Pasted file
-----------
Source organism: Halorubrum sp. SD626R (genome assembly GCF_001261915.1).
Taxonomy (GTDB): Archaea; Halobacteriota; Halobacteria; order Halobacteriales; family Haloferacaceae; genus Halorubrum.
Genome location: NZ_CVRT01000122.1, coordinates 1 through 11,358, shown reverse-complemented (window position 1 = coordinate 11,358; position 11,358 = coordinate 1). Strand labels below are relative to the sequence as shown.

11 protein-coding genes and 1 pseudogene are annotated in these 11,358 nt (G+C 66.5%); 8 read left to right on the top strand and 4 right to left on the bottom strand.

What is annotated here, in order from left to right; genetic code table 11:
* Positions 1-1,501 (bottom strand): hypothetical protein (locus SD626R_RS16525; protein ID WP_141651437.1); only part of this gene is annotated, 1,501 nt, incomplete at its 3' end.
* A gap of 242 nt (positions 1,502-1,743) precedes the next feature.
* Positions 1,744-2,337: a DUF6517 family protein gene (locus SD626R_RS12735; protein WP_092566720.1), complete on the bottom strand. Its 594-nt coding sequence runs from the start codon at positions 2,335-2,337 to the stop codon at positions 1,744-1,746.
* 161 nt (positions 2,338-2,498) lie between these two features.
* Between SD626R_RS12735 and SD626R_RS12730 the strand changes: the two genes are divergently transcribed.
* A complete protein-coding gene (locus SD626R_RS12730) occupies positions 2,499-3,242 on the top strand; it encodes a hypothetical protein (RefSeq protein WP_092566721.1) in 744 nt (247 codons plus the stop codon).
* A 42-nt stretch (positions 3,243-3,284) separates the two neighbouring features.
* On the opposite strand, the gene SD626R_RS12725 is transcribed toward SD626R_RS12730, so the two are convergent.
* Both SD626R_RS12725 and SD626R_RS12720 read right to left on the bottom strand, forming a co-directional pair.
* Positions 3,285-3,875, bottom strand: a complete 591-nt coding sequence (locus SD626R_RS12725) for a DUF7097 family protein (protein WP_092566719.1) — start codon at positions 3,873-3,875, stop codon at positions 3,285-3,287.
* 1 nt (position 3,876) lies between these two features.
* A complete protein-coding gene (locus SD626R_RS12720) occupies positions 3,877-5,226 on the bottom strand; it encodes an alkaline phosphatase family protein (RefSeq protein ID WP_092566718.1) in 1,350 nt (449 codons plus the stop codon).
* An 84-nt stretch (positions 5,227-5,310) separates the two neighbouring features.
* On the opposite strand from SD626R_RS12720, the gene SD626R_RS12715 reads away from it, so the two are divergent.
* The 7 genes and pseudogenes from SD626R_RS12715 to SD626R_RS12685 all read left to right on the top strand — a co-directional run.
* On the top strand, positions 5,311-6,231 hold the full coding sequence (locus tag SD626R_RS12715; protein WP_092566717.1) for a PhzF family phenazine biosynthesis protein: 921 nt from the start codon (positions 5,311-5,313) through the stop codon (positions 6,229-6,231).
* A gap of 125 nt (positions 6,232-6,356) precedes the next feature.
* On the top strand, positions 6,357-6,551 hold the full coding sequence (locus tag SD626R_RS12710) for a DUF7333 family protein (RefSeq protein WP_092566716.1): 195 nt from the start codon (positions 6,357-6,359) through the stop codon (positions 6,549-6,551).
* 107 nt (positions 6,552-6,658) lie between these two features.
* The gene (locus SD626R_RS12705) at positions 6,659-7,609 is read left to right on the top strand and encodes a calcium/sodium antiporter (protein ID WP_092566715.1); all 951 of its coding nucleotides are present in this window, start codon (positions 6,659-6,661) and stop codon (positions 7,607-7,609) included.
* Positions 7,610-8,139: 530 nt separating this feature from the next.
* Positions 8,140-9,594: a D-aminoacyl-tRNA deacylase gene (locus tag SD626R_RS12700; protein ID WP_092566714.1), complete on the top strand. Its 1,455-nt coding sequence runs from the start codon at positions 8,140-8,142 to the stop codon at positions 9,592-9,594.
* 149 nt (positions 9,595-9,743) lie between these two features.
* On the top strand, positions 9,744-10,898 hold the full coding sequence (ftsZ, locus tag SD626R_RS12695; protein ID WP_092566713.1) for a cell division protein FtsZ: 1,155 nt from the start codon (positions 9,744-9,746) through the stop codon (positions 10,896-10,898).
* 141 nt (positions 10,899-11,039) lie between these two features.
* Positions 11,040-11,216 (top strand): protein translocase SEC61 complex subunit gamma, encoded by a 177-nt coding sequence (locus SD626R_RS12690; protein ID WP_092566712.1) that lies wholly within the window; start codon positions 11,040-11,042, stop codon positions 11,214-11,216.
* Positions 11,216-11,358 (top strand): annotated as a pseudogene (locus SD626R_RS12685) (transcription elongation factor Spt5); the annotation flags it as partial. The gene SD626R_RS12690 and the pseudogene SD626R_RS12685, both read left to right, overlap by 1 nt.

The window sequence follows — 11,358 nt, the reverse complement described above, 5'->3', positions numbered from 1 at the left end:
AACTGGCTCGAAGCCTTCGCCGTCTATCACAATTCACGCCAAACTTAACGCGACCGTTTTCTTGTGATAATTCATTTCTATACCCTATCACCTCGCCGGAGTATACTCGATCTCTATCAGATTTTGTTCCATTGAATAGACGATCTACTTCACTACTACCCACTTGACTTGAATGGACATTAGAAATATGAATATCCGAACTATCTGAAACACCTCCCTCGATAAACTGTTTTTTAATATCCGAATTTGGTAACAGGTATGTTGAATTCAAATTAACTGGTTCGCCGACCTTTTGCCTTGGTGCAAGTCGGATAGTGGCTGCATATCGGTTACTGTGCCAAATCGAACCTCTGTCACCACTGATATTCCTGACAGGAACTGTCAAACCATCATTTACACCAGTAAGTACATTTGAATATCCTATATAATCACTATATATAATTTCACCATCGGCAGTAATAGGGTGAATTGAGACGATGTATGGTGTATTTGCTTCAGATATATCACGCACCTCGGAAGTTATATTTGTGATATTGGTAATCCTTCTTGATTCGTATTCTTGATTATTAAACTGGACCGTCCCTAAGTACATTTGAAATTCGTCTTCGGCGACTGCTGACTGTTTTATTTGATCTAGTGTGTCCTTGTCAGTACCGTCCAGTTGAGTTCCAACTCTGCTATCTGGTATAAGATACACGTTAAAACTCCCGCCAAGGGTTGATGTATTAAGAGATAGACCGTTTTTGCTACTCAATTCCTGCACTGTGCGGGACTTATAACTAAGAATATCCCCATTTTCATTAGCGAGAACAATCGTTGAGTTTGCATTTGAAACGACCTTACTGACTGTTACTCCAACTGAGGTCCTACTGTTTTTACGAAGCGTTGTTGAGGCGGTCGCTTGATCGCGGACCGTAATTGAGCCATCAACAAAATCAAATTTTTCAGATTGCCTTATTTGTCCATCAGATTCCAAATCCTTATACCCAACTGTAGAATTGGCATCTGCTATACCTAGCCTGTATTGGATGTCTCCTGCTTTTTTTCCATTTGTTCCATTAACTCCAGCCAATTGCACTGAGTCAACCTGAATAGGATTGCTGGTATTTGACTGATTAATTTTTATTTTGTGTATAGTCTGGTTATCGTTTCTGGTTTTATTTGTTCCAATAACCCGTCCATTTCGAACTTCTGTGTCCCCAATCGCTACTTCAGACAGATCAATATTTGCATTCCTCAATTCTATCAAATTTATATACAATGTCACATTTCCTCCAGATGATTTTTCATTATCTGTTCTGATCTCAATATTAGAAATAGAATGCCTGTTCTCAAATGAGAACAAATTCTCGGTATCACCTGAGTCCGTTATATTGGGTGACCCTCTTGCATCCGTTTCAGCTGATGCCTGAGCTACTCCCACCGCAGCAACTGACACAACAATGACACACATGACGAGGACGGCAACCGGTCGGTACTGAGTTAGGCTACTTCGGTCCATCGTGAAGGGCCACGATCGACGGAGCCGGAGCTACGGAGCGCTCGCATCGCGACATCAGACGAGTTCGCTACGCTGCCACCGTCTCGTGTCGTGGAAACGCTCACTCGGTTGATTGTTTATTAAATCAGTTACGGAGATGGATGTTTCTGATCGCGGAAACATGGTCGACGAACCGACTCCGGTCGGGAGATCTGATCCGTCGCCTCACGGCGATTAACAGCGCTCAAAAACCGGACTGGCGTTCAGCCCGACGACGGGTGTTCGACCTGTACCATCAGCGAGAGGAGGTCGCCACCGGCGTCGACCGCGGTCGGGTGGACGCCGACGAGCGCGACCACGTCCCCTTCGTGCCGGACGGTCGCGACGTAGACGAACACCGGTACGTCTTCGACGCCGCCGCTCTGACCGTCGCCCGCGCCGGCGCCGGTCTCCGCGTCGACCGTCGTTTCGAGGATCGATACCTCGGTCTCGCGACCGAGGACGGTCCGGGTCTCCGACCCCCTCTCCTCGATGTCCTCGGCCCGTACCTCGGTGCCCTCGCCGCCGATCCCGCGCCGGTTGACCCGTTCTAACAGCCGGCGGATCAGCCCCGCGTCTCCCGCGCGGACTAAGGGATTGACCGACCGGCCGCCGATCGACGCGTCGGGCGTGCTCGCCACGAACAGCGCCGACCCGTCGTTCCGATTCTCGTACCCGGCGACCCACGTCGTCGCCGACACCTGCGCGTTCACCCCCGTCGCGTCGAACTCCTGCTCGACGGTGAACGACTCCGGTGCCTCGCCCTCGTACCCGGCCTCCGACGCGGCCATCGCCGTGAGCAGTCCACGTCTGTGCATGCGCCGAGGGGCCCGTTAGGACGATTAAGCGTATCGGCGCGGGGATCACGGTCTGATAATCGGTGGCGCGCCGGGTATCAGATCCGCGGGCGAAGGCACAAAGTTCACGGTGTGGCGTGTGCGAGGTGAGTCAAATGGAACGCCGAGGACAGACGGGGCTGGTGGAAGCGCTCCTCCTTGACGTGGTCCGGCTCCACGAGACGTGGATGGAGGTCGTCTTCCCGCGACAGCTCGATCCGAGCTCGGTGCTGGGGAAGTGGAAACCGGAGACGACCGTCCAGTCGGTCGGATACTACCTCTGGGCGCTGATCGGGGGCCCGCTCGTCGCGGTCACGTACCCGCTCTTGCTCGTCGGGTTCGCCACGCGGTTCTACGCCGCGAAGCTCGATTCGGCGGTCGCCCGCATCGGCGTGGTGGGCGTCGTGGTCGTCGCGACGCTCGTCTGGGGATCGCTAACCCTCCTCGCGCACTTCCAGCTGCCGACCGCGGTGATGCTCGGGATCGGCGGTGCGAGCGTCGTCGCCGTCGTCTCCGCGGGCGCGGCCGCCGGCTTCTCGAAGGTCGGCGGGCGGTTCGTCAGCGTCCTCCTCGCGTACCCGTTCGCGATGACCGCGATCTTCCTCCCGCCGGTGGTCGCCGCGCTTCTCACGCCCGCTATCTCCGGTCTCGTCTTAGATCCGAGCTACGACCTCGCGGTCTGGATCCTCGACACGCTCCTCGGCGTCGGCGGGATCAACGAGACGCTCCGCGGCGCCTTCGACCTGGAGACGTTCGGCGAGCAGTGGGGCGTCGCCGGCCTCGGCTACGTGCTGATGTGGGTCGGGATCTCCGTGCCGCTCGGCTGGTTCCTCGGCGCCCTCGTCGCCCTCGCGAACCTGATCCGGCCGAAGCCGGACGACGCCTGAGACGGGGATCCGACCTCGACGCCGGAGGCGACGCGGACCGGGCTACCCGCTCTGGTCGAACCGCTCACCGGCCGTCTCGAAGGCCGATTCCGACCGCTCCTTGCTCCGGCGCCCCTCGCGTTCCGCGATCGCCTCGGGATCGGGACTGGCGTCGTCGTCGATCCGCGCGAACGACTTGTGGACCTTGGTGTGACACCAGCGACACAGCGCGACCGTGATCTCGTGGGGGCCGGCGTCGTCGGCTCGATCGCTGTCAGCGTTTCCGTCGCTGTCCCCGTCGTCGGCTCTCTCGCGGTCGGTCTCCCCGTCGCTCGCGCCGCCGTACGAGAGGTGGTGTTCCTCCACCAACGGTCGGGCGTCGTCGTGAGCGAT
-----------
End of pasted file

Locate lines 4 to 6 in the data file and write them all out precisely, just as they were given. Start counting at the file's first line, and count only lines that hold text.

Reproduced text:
11 protein-coding genes and 1 pseudogene are annotated in these 11,358 nt (G+C 66.5%); 8 read left to right on the top strand and 4 right to left on the bottom strand.

What is annotated here, in order from left to right; genetic code table 11:
* Positions 1-1,501 (bottom strand): hypothetical protein (locus SD626R_RS16525; protein ID WP_141651437.1); only part of this gene is annotated, 1,501 nt, incomplete at its 3' end.